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AHDB Pork Weekly Export Bulletin

11 May 2012

BPEX Export Bulletin  – Week 19BPEX Export Bulletin – Week 19

A burning topical question relates to the potential effect of the stall and tethers bans to be effective from 1 January 2013.
British Pig Executive Weekly Export Bulletin

A BPEX report prepared in collaboration with the InterPig group in its “most likely scenario” expects some growth of exports to Continental Europe. In this scenario, EU production will fall by 5% and pork prices will increase by 10% in 2012. Three EU countries, the UK, Sweden and Luxembourg are already compliant, 12 further countries expect to be fully compliant by 1 January, 5 countries will be more than 90% compliant, 4 countries should be 70-90% compliant and 3 countries will be less than 70% compliant. However, a rerun of the 2012 egg crisis when the ban of cage hen eggs led to price rises of the order of 60% is unlikely. European production is expected to recover by 2014-15. For the full report, click here.

The Board of AHVLA has approved the decision to replace the Centaur system. The new IT system will make Third Country export health certificates available through internet and should come live by 2013. Exporters have faced delays recently with the delivery of certificates.

An important development which could have some major implications for European retailing is taking place in Italy. This will affect positively meat exports. Please see below.



The European market for fresh meat is still waiting for warm weather for barbecuing. Accordingly the price of legs is under pressure whilst shoulders and collars are moving more slowly. Loins and backs are selling steadily; bellies are under strong pressure in Europe but are selling reasonably in third countries markets. Exports to third country markets are generally satisfactory with fine exports to Japan. China is at a stable level at present supported by the difficulties of importing via Hong Kong. However, there are many indications that prices and quantities have peaked.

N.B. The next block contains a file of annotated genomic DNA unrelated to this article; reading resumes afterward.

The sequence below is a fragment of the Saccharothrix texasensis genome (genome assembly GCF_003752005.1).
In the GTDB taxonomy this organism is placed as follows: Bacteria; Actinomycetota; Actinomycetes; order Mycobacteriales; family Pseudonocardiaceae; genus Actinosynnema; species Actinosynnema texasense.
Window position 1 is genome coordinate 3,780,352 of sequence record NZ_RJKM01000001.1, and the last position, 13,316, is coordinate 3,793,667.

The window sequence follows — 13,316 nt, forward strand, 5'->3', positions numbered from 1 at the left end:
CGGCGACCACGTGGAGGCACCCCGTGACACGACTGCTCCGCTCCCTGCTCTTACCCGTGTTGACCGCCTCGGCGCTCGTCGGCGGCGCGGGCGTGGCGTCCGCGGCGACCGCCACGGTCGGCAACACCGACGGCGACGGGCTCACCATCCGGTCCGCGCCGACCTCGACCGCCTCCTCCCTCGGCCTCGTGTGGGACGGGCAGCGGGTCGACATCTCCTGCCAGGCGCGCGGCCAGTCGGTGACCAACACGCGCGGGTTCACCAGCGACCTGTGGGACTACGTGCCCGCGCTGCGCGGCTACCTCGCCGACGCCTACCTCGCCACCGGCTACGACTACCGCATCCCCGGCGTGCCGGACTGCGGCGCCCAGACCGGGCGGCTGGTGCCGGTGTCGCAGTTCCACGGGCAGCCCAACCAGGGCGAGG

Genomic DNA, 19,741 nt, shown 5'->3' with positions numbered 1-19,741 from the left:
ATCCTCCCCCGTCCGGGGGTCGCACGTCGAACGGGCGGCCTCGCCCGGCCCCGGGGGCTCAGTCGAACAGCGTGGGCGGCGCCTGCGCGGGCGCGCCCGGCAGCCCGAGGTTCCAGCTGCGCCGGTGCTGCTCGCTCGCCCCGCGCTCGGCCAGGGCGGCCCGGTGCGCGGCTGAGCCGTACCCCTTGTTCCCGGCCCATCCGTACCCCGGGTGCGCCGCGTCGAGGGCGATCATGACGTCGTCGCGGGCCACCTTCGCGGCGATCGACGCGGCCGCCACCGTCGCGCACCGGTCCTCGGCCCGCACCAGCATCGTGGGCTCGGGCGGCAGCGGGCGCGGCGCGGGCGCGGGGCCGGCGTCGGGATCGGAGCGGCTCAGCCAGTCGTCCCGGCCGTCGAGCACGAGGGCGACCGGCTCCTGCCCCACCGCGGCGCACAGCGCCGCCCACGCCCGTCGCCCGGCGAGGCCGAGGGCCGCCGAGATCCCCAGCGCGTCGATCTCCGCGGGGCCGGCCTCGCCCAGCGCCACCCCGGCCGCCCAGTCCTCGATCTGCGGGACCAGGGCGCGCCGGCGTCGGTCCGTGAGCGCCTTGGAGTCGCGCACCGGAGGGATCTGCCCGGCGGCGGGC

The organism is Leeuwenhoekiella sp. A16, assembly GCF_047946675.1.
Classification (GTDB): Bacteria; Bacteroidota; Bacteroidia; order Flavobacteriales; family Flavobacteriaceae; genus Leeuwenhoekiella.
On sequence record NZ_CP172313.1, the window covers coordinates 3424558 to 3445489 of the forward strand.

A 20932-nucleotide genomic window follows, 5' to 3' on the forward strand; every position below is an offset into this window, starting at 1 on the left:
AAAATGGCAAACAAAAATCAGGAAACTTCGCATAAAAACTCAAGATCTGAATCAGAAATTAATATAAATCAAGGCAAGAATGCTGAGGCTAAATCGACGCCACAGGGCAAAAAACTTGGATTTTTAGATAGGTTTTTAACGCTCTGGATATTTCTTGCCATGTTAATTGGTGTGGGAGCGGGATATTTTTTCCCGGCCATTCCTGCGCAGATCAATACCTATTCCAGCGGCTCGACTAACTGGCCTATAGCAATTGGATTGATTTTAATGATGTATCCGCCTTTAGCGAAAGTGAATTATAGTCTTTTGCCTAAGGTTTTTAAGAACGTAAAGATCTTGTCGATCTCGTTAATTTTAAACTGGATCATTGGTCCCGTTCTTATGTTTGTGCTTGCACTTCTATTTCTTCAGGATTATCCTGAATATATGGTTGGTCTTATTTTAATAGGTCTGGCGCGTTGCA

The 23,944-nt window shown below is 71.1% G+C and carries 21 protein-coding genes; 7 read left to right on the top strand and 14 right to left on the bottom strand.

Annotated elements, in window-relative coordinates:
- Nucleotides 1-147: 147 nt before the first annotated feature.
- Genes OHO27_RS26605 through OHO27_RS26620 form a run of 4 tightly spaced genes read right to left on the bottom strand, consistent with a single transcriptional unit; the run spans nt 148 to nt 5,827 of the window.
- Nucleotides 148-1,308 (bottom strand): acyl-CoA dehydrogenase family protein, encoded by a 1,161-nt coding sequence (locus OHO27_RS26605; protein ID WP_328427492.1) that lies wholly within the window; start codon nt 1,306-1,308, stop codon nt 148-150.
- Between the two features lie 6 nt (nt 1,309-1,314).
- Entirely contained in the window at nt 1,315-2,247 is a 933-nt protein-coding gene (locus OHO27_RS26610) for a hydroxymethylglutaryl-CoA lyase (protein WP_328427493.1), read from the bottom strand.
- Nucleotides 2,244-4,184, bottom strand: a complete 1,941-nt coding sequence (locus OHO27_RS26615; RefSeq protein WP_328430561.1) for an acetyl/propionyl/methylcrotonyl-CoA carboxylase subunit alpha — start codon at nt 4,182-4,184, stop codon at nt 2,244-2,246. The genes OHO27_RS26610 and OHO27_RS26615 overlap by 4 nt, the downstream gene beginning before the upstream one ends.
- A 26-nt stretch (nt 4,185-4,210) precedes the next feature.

(Sources, Danish Crown, Tican, Europa and Food Council).

Danish Crown has stable half-year results

Danish Crown posted a result of approximately € 100 mill year, just € 1.2 m. below last year's. The slight decline comes in spite of an increase in turnover from € 3.3 bn. during the first six months of last year to € 3.7 bn. this year due to the higher cost of meat for processing. The increasing turnover is due the acquisition of D&S Fleisch (De) and Parkham Foods (UK). Danish Crown thinks that earnings may come under pressure in world markets for pig meat as consumers in some areas are reluctant to pay more for it.
(Source, Danish Crown)

Danish Slaughterhouses - payments week commencing 07 May 2012
Slaughterhouse Danish Crown Tican
Slaughter pigs (70.0 – 86.9 kg)